A disabled people’s organisation is set to have to close the doors of its advice centre, which has provided vital support with benefit claims to thousands of disabled people, after nearly all its funding was suddenly withdrawn by a local NHS body.
Possability People has been running the advice centre for 30 years, but it was told by Brighton and Hove Clinical Commissioning Group (CCG) that it was going to stop all its annual funding from next month.
The CCG told Possability People* that it needed to focus its “limited resources on essential priority areas, and services which are not already provided by either statutory or voluntary sector organisations”.
But local MPs have described the decision as “hugely counterproductive” and “unconscionable”.
As a result of the cut – which will see the centre lose 85 per cent of its funding – the service will have to stop offering face-to-face advice and will only be able to offer a restricted telephone helpline run by volunteers.
In 2018, the centre supported more than 2,200 people, with a total of nearly 4,500 enquiries, at a cost to the CCG of just £29,000.
It is the only accessible pan-disability advice service in the city, and as well as benefits, offers help with issues including equipment grants, blue badges, bus passes, housing, social care support and food bank referrals.
It is run by three part-time staff and volunteers, most of whom are disabled people.
Today (Thursday), Possability People and some of its clients are due to attend a meeting of Brighton and Hove council to share their concerns and ask the local authority if it can fill the gap left by the withdrawal of the CCG’s funding.
Brighton and Hove CCG has so far declined to release the “robust” equality impact assessment it says it carried out into the decision to cut the centre’s funding.
It has also refused to say whether it checked if other organisations in Brighton had the spare capacity to cope if the centre had to withdraw its services.
Geraldine Des Moulins, Possability People’s chief executive, said disabled people were again “bearing the brunt of funding decisions made without any real understanding of the impact they will have.
“We are keenly aware of the financial pressures health and social care services are under, but we can’t see how this will be a real saving as the first thing most people do in a crisis with nowhere else to turn is go to their GP.”
She added: “We know that advice services are already over-subscribed because advice services in the city work closely together in partnership.
“The CCG has not been in touch with them prior to making a decision to ask if they have any extra capacity because the messages we are getting from them is of shock and concern.”
She said the CCG had argued that its funding duplicated services, but the Possability People advice centre “is specialist and pan impairment and is not replicated anywhere in the city”.
She added: “The advice centre is often the last port of call for people who find themselves in desperate situations – to have this lifeline taken away seems particularly cruel.
“We will be doing all we can to fund the centre in the longer term, and our volunteers will help as much as they can by answering phone calls, but in the short term, the outlook for desperate disabled people is very grim.”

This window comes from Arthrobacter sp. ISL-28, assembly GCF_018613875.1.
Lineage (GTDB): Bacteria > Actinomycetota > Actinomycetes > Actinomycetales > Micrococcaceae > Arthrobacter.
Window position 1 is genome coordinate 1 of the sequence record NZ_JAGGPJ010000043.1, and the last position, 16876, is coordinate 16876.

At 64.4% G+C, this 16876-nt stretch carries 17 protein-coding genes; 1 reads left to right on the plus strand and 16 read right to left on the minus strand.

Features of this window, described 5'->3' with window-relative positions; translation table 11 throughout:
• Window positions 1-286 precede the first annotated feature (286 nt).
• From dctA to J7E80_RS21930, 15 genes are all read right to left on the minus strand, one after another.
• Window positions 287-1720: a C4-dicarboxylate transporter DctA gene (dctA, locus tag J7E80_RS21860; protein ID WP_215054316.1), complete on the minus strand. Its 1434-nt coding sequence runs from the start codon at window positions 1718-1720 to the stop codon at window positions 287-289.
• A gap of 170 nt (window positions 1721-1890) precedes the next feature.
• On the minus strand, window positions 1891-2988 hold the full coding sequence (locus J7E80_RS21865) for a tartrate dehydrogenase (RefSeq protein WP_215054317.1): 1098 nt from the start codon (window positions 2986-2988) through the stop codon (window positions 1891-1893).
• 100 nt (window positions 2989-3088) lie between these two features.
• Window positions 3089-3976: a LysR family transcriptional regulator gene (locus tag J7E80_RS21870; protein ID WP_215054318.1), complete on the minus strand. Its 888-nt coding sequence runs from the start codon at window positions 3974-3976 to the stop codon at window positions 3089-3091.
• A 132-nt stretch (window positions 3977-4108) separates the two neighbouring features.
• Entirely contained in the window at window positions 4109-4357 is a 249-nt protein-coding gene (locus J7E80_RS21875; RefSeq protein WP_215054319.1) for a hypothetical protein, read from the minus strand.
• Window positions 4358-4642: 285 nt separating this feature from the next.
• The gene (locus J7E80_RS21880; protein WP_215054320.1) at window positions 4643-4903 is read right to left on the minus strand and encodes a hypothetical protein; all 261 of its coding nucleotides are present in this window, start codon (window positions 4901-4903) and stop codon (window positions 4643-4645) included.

The council funds several other Possability People services, and contributes about £6,000 towards the advice centre.
A council spokesperson said: “We are keen to speak to Possability People as soon as possible about how the funding we have given them towards the advice service could be utilised in the future.”
But he confirmed that the council “will not be providing replacement funding for the money the CCG has withdrawn”.
Calls on the CCG to reverse its decision have been backed by two local MPs, the Green party’s Caroline Lucas, and Labour’s Lloyd Russell-Moyle.
Lucas said: “Possability People’s advice centre is a vital service that has supported many of my constituents to successfully challenge incorrect disability benefit decisions, and helped them to get the support they need.
“For NHS commissioners to pretend that there isn’t a link between health and wellbeing, and accessing timely disability benefits advice when people are in crisis and struggling to cope, is hugely short-sighted and counterproductive, as I have made clear to the CCG.
“I struggle to believe that other advice agencies in the city have the capacity to fill the gap left by the closure of Possability People’s advice service.”
Russell-Moyle said: “I am shocked by the CCG’s handling of this matter, giving only a few weeks notice on a decision which will affect hundreds of my constituents.
“There are no other services in the city able to meet the needs of our disabled and vulnerable residents and I fully support the calls for the CCG to reverse this unconscionable decision.”
A spokesperson for Brighton and Hove CCG said: “Over 80 per cent of contacts for this service are related to benefits help and Brighton and Hove has a wide range of other community and voluntary sector services that support people with these needs.
“There are also a number of both local and national services that offer benefits advice and help in accessible ways.
“With this in mind, we took the difficult decision to reinvest the money that would have been spent for this service into other services that will bring direct benefits to more people’s health needs.
“This was not a decision we took lightly but we feel it is necessary to ensure we are able to continue to use public money in the most effective way and do not spend more money than we have available.”
*Possability People is a DNS subscriber